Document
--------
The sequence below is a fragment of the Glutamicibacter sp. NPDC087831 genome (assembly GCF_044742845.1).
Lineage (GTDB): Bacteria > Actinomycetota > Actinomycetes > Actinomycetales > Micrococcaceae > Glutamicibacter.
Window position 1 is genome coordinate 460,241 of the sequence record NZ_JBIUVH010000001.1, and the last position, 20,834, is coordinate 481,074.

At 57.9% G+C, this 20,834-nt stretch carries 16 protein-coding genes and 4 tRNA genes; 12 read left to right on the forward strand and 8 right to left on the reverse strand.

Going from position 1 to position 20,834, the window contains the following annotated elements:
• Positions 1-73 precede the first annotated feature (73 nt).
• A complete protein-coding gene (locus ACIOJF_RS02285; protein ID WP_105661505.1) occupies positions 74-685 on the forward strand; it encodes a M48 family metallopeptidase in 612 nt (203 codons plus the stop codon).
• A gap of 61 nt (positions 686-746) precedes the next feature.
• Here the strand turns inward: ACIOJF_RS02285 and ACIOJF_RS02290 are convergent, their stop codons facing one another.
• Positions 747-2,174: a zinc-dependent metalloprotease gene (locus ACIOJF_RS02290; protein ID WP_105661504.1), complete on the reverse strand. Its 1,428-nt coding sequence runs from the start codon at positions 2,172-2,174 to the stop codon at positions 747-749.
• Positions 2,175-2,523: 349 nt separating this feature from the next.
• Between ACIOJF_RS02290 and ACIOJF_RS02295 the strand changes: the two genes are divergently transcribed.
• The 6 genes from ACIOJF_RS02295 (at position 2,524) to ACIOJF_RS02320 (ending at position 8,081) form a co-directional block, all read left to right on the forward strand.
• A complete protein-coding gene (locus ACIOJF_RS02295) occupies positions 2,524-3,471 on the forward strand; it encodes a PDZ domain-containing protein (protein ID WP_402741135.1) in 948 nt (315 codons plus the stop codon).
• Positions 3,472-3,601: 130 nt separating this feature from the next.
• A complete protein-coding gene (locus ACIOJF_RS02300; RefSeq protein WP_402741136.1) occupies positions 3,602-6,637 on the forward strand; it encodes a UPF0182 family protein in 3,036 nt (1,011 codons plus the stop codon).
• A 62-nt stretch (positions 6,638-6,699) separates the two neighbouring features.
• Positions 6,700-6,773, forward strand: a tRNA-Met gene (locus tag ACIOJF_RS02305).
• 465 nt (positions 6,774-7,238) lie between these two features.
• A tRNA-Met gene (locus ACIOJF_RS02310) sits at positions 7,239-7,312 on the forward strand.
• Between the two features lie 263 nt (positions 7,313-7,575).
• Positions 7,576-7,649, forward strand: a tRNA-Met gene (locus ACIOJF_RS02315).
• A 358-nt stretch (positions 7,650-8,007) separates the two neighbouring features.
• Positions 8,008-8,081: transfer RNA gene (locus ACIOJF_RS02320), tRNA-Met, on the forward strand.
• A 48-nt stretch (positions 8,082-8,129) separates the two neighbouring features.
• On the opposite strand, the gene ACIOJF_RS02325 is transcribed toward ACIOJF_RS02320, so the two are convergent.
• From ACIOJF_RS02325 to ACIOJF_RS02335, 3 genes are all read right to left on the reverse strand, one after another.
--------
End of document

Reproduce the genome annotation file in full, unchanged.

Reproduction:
The sequence below is a fragment of the Glutamicibacter sp. NPDC087831 genome (assembly GCF_044742845.1).
Lineage (GTDB): Bacteria > Actinomycetota > Actinomycetes > Actinomycetales > Micrococcaceae > Glutamicibacter.
Window position 1 is genome coordinate 460,241 of the sequence record NZ_JBIUVH010000001.1, and the last position, 20,834, is coordinate 481,074.

At 57.9% G+C, this 20,834-nt stretch carries 16 protein-coding genes and 4 tRNA genes; 12 read left to right on the forward strand and 8 right to left on the reverse strand.

Going from position 1 to position 20,834, the window contains the following annotated elements:
• Positions 1-73 precede the first annotated feature (73 nt).
• A complete protein-coding gene (locus ACIOJF_RS02285; protein ID WP_105661505.1) occupies positions 74-685 on the forward strand; it encodes a M48 family metallopeptidase in 612 nt (203 codons plus the stop codon).
• A gap of 61 nt (positions 686-746) precedes the next feature.
• Here the strand turns inward: ACIOJF_RS02285 and ACIOJF_RS02290 are convergent, their stop codons facing one another.
• Positions 747-2,174: a zinc-dependent metalloprotease gene (locus ACIOJF_RS02290; protein ID WP_105661504.1), complete on the reverse strand. Its 1,428-nt coding sequence runs from the start codon at positions 2,172-2,174 to the stop codon at positions 747-749.
• Positions 2,175-2,523: 349 nt separating this feature from the next.
• Between ACIOJF_RS02290 and ACIOJF_RS02295 the strand changes: the two genes are divergently transcribed.
• The 6 genes from ACIOJF_RS02295 (at position 2,524) to ACIOJF_RS02320 (ending at position 8,081) form a co-directional block, all read left to right on the forward strand.
• A complete protein-coding gene (locus ACIOJF_RS02295) occupies positions 2,524-3,471 on the forward strand; it encodes a PDZ domain-containing protein (protein ID WP_402741135.1) in 948 nt (315 codons plus the stop codon).
• Positions 3,472-3,601: 130 nt separating this feature from the next.
• A complete protein-coding gene (locus ACIOJF_RS02300; RefSeq protein WP_402741136.1) occupies positions 3,602-6,637 on the forward strand; it encodes a UPF0182 family protein in 3,036 nt (1,011 codons plus the stop codon).
• A 62-nt stretch (positions 6,638-6,699) separates the two neighbouring features.
• Positions 6,700-6,773, forward strand: a tRNA-Met gene (locus tag ACIOJF_RS02305).
• 465 nt (positions 6,774-7,238) lie between these two features.
• A tRNA-Met gene (locus ACIOJF_RS02310) sits at positions 7,239-7,312 on the forward strand.
• Between the two features lie 263 nt (positions 7,313-7,575).
• Positions 7,576-7,649, forward strand: a tRNA-Met gene (locus ACIOJF_RS02315).
• A 358-nt stretch (positions 7,650-8,007) separates the two neighbouring features.
• Positions 8,008-8,081: transfer RNA gene (locus ACIOJF_RS02320), tRNA-Met, on the forward strand.
• A 48-nt stretch (positions 8,082-8,129) separates the two neighbouring features.
• On the opposite strand, the gene ACIOJF_RS02325 is transcribed toward ACIOJF_RS02320, so the two are convergent.
• From ACIOJF_RS02325 to ACIOJF_RS02335, 3 genes are all read right to left on the reverse strand, one after another.